How non-alcoholic wine improves your sleep
Sleep is a serious business - in fact the sleep industry is worth an incredible 137 billion dollars. This doesn't surprise me, after founding Nourished Life in 2012, I noticed that a lot of our customers were looking for ways to getting a better nights sleep.
But all the sleep aids in the world won't counteract the harmful way that alcohol messes with your sleep.
It’s common knowledge that an alcoholic drink before bed can help you drift off. In fact, according to Sleep Hub, 28 per cent of Australian insomniacs have used alcohol as a sleep aid.
But while a boozy drink might lull you into the land of nod, experts agree that on balance, alcohol and sleep do not mix well. Here’s how booze is messing with your Zzzzs.
How alcohol affects your circadian rhythms
Your body’s circadian rhythm is a biological process that regulates everything from sleep/wake cycles to cognitive functions and mood over a period of 24 hours.
Studies show that alcohol disrupts the circadian rhythm, directly interfering with the body’s master biological clock. The bad news is that this disruption doesn’t just mess with a good nights sleep. It can also compromise liver function, the gut and microbiome. Ditch the booze for a well oiled biological clock.
How alcohol affects your Melatonin
Melatonin is a key hormone that helps regulate sleep/wake cycles. Research from the US found that alcohol suppresses melatonin – a unit of alcohol an hour before bedtime can reduce melatonin production by nearly 20 per cent!
The relationship between alcohol and sleep?
After drinking alcohol you may find that it is easier to fall asleep, but the down side of this is that the body becomes tolerant to the sedative effect of alcohol, so over time you may need to drink more to produce the same effect.
During the first half of the night, when your body is busy metabolising alcohol, you will spend more time in deep, slow-wave sleep and less time in REM sleep. Although ‘deep sleep’ sounds good, REM sleep is vital for mental restoration, including memory and emotional processing. But ease in dropping off at the start of the night is where any benefit of drinking alcohol ends.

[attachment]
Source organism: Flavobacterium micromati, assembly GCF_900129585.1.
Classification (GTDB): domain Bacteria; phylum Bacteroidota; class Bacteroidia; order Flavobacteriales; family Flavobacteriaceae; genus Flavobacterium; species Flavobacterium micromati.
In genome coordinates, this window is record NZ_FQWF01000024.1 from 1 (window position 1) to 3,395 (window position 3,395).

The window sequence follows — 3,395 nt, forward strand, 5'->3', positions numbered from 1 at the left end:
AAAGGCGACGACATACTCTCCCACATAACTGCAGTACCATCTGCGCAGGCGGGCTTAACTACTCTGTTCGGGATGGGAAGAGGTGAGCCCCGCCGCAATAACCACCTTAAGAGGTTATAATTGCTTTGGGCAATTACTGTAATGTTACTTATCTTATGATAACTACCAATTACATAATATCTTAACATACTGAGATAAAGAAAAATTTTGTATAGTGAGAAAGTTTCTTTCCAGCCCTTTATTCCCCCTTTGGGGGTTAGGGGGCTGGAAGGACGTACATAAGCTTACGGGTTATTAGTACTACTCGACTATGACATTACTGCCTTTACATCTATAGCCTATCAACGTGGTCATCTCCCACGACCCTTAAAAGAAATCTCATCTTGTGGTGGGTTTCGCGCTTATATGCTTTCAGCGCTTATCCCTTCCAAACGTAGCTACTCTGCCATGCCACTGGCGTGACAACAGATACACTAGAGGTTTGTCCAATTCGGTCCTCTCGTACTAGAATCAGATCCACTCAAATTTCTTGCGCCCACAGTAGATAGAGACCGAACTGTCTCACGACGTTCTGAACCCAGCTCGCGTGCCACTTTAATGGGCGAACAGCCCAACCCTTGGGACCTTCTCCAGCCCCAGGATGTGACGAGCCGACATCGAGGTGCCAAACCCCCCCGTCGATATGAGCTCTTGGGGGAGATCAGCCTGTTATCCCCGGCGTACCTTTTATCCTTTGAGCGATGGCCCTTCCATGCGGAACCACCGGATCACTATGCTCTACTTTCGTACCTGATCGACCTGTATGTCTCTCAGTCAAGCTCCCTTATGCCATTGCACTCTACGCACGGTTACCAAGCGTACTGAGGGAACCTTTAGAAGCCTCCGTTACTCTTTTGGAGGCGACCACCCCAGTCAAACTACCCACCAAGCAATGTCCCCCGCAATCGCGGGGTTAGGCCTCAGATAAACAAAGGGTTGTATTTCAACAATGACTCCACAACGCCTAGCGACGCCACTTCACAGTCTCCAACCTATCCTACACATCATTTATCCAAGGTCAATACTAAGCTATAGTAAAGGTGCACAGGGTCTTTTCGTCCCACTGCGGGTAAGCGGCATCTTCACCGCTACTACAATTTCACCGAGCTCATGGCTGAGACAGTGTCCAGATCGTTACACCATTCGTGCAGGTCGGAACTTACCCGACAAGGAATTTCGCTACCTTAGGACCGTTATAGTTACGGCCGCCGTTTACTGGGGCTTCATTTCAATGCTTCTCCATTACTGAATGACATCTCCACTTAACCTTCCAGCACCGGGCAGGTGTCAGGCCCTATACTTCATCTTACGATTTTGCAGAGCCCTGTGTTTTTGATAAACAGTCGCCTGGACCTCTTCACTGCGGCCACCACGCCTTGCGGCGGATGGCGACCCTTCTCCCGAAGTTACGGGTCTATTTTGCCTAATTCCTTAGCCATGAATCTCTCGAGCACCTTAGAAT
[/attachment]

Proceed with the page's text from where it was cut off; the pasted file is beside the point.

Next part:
You are more likely to wake up feeling refreshed if you stick to zero-alcohol products.
In the second half of the night, the sedative effect of the alcohol wears off. The body then experiences a ‘rebound effect’ – a move from deeper sleep to lighter sleep – with more micro-awakenings.
On top of this – if you go to bed with alcohol in your system you are much likely to wake up early and will have trouble going back to sleep.
All this adds up to a day of fatigue, irritability and poor concentration. And even if you didn’t drink enough alcohol to give yourself a hangover, alcohol induced sleep loss can definitely impact your mood in a negative way.
There are several other ways that drinking alcohol messes with your sleep.
You’re likely to wake more to visit the bathroom, particularly in the second part of the night. And you’re likely to snore more and experience sleep-disordered breathing.
Plus, if you already suffer from a sleep disorder such as insomnia or sleep apnea, alcohol is likely to make it worse.
Why non-alcoholic alternatives is the solution
A lot of my Sans Drinks’ customers tell me that since switching to alcohol free alternatives they are sleeping better than ever. It’s a massive win/win - you can enjoy a glass of zero-wine before bed without compromising your beauty sleep!